If a Will has been mislaid or inadvertently destroyed, it doesn’t necessarily mean that Probate will not be granted.
When someone dies, their executor is responsible for sending the Will to the Probate Registry. The Grant of Probate issued by the Registry is the document which gives the executor the authority to collect in the deceased’s assets, value them then distribute them in accordance with the Will.
Without the original Will, applying for probate is more complicated and there are no guarantees that the Registry will issue the Grant.
Finding the Will
The executor needs to make a thorough search for the original Will. This will involve not only looking through the deceased’s personal papers, but also contacting any law firms and banks with whom they had dealings.
You can ask the local Law Society to make enquiries of its members by sending a request together with details of the deceased’s name and address.
The Solicitors Regulation Authority stores some wills, as does the Principle Probate Registry and the Society of Will Writers. Write to each of these, keeping copies of your letters and any responses you receive.
Applying for Probate with a copy Will
If the Will cannot be found it is still possible to apply for Probate if you have a copy of the Will and you believe that it has not been revoked. The Probate Registry will ask you to provide various documentation in support of your application, as follows:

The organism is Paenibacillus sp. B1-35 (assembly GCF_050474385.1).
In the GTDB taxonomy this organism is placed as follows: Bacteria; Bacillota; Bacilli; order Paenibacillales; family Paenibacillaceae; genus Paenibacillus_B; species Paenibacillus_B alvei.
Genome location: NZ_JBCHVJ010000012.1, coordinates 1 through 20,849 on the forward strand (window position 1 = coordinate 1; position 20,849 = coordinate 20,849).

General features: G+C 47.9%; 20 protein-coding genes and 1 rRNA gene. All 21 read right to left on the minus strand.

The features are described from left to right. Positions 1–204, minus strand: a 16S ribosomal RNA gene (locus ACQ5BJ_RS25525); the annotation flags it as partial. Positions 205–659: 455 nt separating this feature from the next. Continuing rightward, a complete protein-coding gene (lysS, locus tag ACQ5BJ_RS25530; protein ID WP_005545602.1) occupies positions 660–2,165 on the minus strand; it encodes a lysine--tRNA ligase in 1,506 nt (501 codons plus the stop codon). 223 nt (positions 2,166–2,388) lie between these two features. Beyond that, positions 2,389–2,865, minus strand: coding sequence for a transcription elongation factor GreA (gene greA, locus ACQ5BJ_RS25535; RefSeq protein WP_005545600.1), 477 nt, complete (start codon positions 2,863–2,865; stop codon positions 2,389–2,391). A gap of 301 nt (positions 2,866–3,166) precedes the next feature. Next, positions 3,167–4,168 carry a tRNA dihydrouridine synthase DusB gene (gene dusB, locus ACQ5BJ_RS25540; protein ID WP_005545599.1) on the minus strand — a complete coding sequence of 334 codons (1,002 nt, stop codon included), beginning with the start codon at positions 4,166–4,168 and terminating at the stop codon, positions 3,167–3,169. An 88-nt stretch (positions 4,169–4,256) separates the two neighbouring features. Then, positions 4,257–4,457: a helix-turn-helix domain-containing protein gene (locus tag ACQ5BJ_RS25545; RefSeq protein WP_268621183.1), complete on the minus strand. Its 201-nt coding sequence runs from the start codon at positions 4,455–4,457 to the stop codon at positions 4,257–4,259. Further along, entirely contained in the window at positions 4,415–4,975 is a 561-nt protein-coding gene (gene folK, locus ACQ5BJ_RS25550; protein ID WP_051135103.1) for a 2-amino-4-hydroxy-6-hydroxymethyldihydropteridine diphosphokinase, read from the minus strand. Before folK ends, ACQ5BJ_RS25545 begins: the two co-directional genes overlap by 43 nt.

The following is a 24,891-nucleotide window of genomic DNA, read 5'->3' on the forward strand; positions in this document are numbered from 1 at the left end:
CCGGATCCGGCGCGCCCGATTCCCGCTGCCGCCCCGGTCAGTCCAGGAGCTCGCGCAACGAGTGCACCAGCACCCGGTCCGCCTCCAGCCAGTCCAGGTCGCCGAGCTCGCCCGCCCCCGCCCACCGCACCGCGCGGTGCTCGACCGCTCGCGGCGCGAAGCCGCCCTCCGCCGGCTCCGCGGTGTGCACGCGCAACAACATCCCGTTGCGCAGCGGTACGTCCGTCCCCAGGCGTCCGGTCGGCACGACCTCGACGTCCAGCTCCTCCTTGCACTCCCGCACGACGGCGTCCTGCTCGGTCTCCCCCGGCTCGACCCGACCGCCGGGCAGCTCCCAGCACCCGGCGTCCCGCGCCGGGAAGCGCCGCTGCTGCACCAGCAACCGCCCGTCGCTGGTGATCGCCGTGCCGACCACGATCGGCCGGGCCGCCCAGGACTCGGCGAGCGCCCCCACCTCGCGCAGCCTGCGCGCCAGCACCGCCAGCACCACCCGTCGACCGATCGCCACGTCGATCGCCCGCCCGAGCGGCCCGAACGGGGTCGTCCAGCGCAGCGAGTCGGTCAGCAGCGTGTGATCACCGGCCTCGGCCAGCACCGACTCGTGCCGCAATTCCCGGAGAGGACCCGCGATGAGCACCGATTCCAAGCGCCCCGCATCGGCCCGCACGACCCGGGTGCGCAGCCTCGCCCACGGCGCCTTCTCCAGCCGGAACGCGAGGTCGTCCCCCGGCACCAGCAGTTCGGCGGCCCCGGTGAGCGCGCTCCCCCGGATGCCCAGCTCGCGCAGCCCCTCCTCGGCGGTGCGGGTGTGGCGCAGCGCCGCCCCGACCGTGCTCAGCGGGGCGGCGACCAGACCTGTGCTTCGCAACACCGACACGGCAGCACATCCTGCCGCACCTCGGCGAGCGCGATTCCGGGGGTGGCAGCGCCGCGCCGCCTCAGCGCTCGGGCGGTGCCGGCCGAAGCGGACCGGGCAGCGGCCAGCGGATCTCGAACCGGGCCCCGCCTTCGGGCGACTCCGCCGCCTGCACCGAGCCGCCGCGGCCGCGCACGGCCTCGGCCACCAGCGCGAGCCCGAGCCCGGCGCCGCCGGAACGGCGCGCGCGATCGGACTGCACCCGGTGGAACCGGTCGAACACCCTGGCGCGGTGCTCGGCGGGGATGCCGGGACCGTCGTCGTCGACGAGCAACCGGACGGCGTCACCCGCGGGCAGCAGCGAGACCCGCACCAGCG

- Evidence that the copy is true and complete;
- Evidence that the Will was properly executed;
- Any known details of the loss or accidental destruction of the Will;
- Written agreement of those who will lose out financially if the copy Will is accepted, ie. those who would otherwise inherit under the Rules of Intestacy;
- Evidence that the Will wasn’t intended to be revoked;
- The original copy that you have found, ie. not a copy of the copy.
It can be helpful to use an experienced Probate solicitor to help you put together convincing documentation for the Probate Registry.
There is no guarantee that they will issue a Grant of Probate. If they do not, then the estate will pass under the Rules of Intestacy or in accordance with any previous Will.
It’s a good idea to consider storing your Will with your solicitor, but let family members know where it is and keep a copy of the law firm’s details together with a copy of the Will.
If you would like to talk to one of our expert probate lawyers, ring us on 0800 019 4557 or email us at email@example.com.